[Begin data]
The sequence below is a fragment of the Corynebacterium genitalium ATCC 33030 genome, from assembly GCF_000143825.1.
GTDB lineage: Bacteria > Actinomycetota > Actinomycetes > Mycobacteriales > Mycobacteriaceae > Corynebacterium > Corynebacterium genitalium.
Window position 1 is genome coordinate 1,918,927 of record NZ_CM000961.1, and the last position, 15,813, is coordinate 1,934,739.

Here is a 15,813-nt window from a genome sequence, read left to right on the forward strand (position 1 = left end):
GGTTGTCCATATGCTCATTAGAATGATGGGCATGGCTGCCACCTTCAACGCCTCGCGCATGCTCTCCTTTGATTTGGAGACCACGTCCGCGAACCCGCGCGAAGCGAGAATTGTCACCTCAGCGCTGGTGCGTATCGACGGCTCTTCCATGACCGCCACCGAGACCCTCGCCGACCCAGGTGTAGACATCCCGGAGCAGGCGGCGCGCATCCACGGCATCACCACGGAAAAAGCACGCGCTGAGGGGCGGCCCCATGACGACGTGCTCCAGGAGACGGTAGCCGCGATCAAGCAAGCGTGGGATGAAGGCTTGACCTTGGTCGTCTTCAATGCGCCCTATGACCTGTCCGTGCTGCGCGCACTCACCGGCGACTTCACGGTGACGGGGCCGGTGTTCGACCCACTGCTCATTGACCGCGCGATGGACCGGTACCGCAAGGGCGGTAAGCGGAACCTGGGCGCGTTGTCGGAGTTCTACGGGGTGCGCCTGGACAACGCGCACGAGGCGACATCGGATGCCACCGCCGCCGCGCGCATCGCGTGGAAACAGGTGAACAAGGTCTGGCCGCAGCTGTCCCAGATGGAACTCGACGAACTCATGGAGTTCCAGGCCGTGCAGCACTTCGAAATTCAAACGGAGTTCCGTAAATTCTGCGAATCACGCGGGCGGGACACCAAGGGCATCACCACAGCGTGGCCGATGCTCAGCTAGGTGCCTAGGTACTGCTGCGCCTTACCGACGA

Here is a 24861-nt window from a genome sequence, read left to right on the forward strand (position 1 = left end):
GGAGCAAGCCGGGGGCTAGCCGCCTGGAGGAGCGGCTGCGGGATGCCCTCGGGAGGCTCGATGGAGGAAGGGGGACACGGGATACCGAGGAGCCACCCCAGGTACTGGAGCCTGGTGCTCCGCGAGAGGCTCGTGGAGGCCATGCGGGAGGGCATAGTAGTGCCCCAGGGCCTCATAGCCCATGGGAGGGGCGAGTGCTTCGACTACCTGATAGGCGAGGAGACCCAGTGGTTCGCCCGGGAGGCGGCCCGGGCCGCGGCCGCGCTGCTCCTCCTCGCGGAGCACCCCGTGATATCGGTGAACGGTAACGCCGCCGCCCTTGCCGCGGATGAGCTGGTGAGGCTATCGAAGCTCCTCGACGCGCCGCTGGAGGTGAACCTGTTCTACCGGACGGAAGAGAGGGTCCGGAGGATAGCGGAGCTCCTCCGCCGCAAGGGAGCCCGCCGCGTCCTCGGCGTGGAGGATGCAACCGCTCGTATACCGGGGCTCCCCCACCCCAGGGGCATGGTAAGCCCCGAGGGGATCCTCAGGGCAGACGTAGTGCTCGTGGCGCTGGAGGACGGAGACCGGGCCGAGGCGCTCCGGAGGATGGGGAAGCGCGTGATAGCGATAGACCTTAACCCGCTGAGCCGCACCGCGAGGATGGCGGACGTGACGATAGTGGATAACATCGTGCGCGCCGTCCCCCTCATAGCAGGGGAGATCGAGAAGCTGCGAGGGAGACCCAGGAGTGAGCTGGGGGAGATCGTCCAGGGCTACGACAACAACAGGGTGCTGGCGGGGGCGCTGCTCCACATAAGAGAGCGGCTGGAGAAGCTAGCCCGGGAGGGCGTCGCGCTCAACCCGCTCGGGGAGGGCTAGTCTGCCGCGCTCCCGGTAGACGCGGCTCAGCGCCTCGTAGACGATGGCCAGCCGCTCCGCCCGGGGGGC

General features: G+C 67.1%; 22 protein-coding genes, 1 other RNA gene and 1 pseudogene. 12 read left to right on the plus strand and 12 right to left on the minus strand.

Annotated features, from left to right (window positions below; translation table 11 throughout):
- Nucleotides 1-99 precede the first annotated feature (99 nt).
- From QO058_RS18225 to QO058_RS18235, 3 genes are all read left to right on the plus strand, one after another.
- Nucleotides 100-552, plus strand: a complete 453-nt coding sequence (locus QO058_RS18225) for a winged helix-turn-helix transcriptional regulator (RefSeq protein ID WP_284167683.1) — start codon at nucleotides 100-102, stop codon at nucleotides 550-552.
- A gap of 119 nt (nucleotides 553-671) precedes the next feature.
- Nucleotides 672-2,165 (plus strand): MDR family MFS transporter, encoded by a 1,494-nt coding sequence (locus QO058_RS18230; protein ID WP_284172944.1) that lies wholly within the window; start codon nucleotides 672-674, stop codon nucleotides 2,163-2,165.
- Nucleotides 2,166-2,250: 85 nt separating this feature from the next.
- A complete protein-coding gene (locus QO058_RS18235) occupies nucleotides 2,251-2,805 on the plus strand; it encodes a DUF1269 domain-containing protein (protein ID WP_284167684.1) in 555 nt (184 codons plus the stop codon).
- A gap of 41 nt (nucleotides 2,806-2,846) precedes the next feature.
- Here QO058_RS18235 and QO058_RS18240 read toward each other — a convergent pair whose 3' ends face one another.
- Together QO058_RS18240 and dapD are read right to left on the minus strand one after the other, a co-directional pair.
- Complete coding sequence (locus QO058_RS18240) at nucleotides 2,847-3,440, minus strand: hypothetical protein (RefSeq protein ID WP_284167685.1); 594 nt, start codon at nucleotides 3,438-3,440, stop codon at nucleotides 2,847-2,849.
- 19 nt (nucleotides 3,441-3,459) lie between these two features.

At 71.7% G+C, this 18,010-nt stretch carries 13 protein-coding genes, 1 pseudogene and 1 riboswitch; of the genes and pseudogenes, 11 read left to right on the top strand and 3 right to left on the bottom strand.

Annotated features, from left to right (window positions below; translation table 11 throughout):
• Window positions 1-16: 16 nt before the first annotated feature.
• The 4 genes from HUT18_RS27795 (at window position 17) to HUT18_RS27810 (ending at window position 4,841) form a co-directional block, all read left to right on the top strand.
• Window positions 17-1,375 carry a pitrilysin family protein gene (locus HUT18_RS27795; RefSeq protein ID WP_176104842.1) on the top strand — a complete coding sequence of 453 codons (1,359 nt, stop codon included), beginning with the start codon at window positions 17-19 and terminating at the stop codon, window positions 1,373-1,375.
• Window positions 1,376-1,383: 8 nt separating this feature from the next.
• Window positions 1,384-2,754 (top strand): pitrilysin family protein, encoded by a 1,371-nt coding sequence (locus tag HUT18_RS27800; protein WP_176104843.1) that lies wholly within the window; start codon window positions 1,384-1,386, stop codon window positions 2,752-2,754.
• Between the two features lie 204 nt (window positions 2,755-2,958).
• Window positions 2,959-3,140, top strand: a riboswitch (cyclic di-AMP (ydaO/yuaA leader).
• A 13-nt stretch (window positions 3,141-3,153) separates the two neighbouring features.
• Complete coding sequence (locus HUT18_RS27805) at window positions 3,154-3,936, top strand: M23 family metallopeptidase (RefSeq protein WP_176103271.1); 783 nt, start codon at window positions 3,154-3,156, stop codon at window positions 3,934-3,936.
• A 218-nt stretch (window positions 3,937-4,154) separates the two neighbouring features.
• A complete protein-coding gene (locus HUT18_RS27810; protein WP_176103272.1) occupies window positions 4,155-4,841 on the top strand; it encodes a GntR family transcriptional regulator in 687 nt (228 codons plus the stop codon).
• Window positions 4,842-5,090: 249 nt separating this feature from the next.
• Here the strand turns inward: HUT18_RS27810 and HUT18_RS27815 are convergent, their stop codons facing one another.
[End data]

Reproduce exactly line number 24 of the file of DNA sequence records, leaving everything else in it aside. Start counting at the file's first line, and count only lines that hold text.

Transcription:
• Window positions 1-16: 16 nt before the first annotated feature.